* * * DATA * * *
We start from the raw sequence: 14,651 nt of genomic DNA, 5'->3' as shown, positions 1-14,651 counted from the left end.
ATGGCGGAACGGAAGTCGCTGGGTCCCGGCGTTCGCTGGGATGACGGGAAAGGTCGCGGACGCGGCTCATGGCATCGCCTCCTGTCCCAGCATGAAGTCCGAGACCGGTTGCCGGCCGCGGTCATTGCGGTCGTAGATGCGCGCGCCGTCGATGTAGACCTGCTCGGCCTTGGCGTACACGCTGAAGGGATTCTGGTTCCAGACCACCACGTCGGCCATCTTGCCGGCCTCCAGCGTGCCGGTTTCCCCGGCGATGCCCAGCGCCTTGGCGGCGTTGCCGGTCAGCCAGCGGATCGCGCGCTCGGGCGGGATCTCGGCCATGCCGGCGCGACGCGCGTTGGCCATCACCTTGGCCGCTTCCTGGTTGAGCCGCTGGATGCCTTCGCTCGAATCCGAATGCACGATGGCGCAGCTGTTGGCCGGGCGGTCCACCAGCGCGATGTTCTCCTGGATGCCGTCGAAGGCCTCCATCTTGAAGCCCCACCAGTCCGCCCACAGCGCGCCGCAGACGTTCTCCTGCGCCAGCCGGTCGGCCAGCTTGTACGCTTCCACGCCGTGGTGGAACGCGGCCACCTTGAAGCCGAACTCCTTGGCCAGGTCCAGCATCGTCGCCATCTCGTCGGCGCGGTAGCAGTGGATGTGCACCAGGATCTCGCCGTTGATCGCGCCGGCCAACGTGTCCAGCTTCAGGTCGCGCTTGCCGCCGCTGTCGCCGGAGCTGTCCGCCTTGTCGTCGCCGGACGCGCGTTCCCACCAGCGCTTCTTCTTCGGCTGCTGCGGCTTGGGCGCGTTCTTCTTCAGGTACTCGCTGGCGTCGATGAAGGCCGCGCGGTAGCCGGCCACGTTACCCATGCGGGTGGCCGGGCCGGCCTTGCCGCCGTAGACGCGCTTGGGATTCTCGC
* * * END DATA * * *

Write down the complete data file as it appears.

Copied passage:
We start from the raw sequence: 14,651 nt of genomic DNA, 5'->3' as shown, positions 1-14,651 counted from the left end.
ATGGCGGAACGGAAGTCGCTGGGTCCCGGCGTTCGCTGGGATGACGGGAAAGGTCGCGGACGCGGCTCATGGCATCGCCTCCTGTCCCAGCATGAAGTCCGAGACCGGTTGCCGGCCGCGGTCATTGCGGTCGTAGATGCGCGCGCCGTCGATGTAGACCTGCTCGGCCTTGGCGTACACGCTGAAGGGATTCTGGTTCCAGACCACCACGTCGGCCATCTTGCCGGCCTCCAGCGTGCCGGTTTCCCCGGCGATGCCCAGCGCCTTGGCGGCGTTGCCGGTCAGCCAGCGGATCGCGCGCTCGGGCGGGATCTCGGCCATGCCGGCGCGACGCGCGTTGGCCATCACCTTGGCCGCTTCCTGGTTGAGCCGCTGGATGCCTTCGCTCGAATCCGAATGCACGATGGCGCAGCTGTTGGCCGGGCGGTCCACCAGCGCGATGTTCTCCTGGATGCCGTCGAAGGCCTCCATCTTGAAGCCCCACCAGTCCGCCCACAGCGCGCCGCAGACGTTCTCCTGCGCCAGCCGGTCGGCCAGCTTGTACGCTTCCACGCCGTGGTGGAACGCGGCCACCTTGAAGCCGAACTCCTTGGCCAGGTCCAGCATCGTCGCCATCTCGTCGGCGCGGTAGCAGTGGATGTGCACCAGGATCTCGCCGTTGATCGCGCCGGCCAACGTGTCCAGCTTCAGGTCGCGCTTGCCGCCGCTGTCGCCGGAGCTGTCCGCCTTGTCGTCGCCGGACGCGCGTTCCCACCAGCGCTTCTTCTTCGGCTGCTGCGGCTTGGGCGCGTTCTTCTTCAGGTACTCGCTGGCGTCGATGAAGGCCGCGCGGTAGCCGGCCACGTTACCCATGCGGGTGGCCGGGCCGGCCTTGCCGCCGTAGACGCGCTTGGGATTCTCGC